In those remarks, he emotionally emphasised his electoral legitimacy - a topic that Morsi repeatedly raised in the talks with el-Sissi.
Early this week, during two meetings in as many days, Morsi, el-Sissi and Hesham Kandil, the Islamist-backed prime minister, sat down to discuss ways out of the crisis in which millions of Egyptians were clamouring for the president to resign.
But Morsi kept returning to the mandate he won in the June 2012 balloting, according to one of the officials. He said Morsi wouldn't address the mass protests or any of the country's most pressing problems - tenuous security, rising prices, unemployment, power cuts and traffic congestion.
A Brotherhood spokesman, Murad Ali, said the military had already decided that Morsi had to go, and el-Sissi would not entertain any of the concessions that the president was prepared to make.
"We were naive. ... We didn't imagine betrayal would go this far," Ali said.
"It was like, 'Either we put you in jail, or you come out and announce you are resigning,'" Ali added. "He didn't do either because he didn't want to hand the country to the military again."
But according to one official, Morsi delivered the final, terse response to el-Sissi's demand: "Over my dead body!"
On Monday, the armed forces announced they had given Morsi 48 hours to meet the protesters' demands or face military intervention. In reality, however, the countdown had begun as early as June 23, when el-Sissi gave Morsi and the opposition a week to work out their differences - a remote possibility given the wide gap between both sides.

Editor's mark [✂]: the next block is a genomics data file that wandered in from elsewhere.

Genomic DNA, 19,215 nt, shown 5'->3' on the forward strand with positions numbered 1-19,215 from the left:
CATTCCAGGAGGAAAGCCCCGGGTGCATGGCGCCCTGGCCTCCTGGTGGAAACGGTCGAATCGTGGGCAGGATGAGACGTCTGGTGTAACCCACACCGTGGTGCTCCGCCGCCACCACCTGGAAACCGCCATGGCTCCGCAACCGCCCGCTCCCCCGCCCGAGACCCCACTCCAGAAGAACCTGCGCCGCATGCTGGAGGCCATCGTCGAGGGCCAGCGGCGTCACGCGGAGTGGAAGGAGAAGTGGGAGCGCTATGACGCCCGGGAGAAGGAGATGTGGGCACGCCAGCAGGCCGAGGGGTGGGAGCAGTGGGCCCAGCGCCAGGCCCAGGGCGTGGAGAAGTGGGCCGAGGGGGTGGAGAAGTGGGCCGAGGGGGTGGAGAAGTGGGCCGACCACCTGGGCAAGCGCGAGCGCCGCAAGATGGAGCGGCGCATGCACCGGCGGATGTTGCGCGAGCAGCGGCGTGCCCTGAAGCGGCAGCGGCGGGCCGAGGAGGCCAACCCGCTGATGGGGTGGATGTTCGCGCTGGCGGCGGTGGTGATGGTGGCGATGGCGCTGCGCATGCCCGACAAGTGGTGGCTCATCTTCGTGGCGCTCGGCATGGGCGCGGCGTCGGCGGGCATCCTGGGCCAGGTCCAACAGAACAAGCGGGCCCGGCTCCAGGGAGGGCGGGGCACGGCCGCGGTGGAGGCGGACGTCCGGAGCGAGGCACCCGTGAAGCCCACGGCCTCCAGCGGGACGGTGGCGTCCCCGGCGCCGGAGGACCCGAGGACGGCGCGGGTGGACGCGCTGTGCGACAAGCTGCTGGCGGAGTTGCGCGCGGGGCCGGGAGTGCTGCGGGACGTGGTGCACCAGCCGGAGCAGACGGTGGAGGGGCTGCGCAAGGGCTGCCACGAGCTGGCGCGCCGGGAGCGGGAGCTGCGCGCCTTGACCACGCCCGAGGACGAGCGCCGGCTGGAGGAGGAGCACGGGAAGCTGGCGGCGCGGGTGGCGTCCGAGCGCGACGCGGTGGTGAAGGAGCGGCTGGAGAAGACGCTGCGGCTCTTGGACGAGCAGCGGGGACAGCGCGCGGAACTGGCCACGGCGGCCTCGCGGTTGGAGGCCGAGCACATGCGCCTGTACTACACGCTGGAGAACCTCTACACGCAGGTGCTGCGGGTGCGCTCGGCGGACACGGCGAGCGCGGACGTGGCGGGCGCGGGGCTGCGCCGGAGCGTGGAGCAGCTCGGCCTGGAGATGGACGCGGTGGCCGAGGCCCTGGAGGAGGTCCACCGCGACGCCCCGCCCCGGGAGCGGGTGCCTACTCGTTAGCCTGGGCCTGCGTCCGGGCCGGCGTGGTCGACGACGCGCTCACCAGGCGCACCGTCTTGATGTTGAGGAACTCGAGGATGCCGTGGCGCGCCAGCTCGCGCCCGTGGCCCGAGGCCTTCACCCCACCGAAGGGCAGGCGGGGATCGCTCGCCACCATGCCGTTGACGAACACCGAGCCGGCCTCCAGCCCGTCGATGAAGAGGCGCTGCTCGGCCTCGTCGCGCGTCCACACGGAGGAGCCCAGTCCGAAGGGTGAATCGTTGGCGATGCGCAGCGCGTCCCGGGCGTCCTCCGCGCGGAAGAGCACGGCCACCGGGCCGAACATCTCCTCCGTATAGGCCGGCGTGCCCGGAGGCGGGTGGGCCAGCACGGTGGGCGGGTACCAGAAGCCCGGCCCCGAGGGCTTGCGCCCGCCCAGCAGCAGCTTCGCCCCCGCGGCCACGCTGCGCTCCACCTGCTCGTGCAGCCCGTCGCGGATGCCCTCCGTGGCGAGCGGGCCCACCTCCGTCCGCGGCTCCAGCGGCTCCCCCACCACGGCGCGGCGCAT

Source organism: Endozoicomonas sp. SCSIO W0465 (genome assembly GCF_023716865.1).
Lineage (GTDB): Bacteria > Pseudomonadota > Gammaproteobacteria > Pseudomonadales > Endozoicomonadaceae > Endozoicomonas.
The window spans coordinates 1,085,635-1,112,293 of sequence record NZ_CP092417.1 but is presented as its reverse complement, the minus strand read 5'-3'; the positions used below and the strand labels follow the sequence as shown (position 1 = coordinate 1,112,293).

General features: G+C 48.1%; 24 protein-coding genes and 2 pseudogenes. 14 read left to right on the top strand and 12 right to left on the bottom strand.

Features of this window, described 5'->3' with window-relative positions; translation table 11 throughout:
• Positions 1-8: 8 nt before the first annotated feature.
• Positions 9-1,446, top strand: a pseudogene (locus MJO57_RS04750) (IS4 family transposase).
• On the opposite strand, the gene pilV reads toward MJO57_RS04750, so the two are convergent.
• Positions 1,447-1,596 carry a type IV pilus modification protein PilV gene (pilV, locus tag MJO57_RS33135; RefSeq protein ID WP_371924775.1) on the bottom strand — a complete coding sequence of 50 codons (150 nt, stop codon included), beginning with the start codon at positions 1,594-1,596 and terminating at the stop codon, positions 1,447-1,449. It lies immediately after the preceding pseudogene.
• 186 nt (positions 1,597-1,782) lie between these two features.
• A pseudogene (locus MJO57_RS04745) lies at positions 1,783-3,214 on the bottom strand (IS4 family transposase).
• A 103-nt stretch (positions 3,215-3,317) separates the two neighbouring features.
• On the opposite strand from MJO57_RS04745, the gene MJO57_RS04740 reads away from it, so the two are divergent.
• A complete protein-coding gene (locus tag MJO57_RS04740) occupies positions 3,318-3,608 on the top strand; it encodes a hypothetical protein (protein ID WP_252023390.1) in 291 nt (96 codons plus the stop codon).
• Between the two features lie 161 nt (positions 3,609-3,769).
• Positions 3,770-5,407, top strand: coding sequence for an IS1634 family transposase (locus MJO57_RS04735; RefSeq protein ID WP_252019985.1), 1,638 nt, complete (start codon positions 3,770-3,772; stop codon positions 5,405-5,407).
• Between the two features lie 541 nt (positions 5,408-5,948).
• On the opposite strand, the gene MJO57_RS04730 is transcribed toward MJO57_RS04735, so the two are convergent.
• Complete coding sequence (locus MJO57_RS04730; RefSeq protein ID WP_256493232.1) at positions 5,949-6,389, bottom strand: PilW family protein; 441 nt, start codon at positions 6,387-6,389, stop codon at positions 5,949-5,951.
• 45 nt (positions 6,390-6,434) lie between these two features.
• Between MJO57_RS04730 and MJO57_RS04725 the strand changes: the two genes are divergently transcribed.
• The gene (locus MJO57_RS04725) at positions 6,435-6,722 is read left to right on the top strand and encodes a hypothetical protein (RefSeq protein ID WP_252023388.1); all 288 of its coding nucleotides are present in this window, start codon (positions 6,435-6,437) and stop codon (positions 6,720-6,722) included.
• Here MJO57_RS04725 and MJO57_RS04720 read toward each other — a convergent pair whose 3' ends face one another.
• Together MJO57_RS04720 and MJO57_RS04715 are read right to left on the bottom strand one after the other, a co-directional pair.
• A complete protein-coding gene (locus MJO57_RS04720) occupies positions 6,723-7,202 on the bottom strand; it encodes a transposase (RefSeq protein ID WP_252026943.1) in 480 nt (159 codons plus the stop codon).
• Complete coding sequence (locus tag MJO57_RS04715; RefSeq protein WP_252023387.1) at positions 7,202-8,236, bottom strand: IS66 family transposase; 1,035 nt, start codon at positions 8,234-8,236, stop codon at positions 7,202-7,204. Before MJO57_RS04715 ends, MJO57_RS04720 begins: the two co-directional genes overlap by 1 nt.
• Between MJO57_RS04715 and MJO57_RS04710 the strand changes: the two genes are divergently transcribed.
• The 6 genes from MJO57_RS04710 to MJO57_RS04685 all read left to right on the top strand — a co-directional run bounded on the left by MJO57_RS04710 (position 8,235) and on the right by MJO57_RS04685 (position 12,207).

Brotherhood officials said they saw the end coming based on el-Sissi's comments nine full days before Morsi's actual ouster.
"We knew it was over on June 23. Western ambassadors told us that," said another Brotherhood spokesman. US Ambassador Anne Patterson was one of the envoys, he added.
Morsi searched for allies in the army, ordering two top aides - Asaad el-Sheikh and Rifaah el-Tahtawy - to establish contact with potentially sympathetic officers in the 2nd Field Army based in Port Said and Ismailia on the Suez Canal. The objective was to find army allies to use as a bargaining chip with el-Sissi, security officials with firsthand knowledge of the contacts said.
There were no signs that Morsi's overtures had any effect, but el-Sissi, on learning of the contacts, took no chances. He issued directives to all unit commanders not to engage in any contacts with the presidential palace and, as a precaution, dispatched elite troops to units whose commanders had been contacted by Morsi's aides.